On July 16, 1995, Amazon officially opens for business as an online bookseller. Within a month, the fledgling retailer had shipped books to all 50 U.S. states and to 45 countries. Founder Jeff Bezos’s motto was “get big fast,” and Seattle-based Amazon eventually morphed into an e-commerce colossus, selling everything from groceries to furniture to live ladybugs, and helping to revolutionize the way people shop.
Bezos earned an undergraduate degree in computer science and electrical engineering from Princeton University in 1986 then worked in the financial services industry in New York City. In 1994, after realizing the commercial potential of the Internet and determining that books might sell well online, he moved to Washington State and founded Amazon. He initially dubbed the business Cadabra (as in abracadabra) but after someone misheard the name as “cadaver,” Bezos decided to call his startup Amazon, after the enormous river in South America, a moniker he believed wouldn’t box him into offering just one type of product or service.
In the spring of 1995, Bezos invited a small group of friends and former colleagues to check out a beta version of Amazon’s website, and the first-ever order was placed on April 3 of that year, for a science book titled “Fluid Concepts and Creative Analogies.” When Amazon.com went live to the general public in July 1995, the company boldly billed itself as “Earth’s biggest bookstore,” although sales initially were drummed up solely by word of mouth and Bezos assisted with assembling orders and driving the packages to the post office. However, by the end of 1996 Amazon had racked up $15.7 million in revenues, and in 1997 Bezos took the company public with an initial public offering that raised $54 million. That same year, Bezos personally delivered his company’s one-millionth order, to a customer in Japan who’d purchased a Windows NT manual and a Princess Diana biography. In 1998, Amazon extended beyond books and started selling music CDs, and by the following year it had added more product categories, such as toys, electronics and tools.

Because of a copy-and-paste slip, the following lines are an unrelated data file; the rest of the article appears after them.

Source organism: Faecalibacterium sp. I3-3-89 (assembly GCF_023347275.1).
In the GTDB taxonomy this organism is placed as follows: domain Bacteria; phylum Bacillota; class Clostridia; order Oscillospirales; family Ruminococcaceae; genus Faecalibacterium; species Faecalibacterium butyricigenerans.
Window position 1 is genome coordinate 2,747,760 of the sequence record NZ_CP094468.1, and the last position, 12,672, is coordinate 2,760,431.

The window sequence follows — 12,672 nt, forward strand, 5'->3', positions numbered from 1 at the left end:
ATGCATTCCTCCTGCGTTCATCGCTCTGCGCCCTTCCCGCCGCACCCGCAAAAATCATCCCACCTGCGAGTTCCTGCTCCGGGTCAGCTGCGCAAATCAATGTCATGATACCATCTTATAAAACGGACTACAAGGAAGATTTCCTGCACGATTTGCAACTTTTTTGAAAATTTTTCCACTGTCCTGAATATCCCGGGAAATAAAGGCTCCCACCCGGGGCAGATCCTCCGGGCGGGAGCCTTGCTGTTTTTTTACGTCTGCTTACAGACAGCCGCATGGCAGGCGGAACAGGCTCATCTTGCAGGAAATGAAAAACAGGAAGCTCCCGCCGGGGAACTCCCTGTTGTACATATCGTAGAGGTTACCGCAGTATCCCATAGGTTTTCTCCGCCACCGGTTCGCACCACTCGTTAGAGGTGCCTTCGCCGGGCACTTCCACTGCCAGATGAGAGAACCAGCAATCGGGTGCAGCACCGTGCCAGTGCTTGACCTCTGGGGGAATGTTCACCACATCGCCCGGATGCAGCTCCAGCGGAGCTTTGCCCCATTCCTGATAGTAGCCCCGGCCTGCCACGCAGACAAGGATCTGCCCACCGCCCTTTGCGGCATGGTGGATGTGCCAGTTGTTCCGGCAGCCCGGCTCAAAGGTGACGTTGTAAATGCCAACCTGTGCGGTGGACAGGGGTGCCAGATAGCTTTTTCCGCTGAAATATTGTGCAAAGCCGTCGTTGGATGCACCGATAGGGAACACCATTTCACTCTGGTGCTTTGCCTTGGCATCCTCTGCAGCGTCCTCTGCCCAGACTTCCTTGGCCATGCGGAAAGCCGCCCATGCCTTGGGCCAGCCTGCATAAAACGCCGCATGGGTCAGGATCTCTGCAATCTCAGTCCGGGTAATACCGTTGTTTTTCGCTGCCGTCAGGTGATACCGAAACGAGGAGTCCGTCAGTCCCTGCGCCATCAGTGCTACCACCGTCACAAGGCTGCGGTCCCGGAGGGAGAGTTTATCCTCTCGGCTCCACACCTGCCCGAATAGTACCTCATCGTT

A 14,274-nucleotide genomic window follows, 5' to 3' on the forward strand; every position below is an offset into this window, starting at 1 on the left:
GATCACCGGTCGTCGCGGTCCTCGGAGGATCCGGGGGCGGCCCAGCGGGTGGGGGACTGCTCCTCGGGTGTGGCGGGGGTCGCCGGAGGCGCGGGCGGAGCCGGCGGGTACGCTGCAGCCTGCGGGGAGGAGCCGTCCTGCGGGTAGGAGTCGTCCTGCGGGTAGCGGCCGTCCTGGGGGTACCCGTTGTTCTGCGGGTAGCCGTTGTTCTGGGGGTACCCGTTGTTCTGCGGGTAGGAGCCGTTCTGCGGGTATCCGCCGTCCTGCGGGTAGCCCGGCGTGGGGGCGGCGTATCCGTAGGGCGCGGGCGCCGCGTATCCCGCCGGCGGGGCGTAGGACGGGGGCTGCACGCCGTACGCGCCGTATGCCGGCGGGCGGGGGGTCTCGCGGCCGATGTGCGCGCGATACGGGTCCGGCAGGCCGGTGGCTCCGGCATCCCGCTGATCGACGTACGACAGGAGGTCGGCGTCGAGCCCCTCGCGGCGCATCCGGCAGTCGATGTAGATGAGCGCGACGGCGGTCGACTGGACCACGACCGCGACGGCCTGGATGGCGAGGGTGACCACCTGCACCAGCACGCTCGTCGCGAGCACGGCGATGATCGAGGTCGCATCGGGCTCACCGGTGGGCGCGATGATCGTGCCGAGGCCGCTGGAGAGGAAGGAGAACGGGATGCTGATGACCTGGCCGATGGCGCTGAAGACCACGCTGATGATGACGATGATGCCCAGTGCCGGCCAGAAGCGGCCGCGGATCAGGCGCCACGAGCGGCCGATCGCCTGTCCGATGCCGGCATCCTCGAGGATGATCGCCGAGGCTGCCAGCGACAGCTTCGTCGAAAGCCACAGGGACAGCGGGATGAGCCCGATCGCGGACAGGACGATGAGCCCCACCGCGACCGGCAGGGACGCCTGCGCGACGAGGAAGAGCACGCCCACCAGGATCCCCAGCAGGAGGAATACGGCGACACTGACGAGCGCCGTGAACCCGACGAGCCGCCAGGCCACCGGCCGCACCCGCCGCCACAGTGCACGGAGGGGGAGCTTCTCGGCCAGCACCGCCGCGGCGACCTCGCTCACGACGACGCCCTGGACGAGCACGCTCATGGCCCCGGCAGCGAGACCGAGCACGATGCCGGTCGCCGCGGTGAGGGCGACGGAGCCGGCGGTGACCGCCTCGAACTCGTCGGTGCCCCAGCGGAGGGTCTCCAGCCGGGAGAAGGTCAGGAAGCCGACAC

By December 1999, Amazon had shipped 20 million items to 150 countries around the globe. That same month, Bezos was named Time magazine’s Person of the Year. In 2000, the company introduced a service allowing individual sellers and other outside merchants to peddle their products alongside Amazon’s own items. Meanwhile, Amazon continued to spend heavily on expansion and didn’t post its first full-year profit until 2003.
In 2007, Amazon debuted its Kindle e-reader; four years later, the company announced it was selling more e-books than print books. Also in 2011, Amazon’s tablet computer, the Kindle Fire, was released. Among a variety of other ventures, Amazon launched a cloud computing and video on demand services in 2006; a studio that develops movies and TV series, in 2010; and an online marketplace for fine art, in 2013, which has featured original works by artists including Claude Monet and Norman Rockwell. Additionally, Amazon has acquired a number of companies, including Zappos and Whole Foods. In 2015, Amazon surpassed Walmart as the world’s most valuable retailer. Two decades after its founding and with Bezos still at the helm, Amazon’s market value was $250 billion. In 2017, Bezos was named the richest man in the world.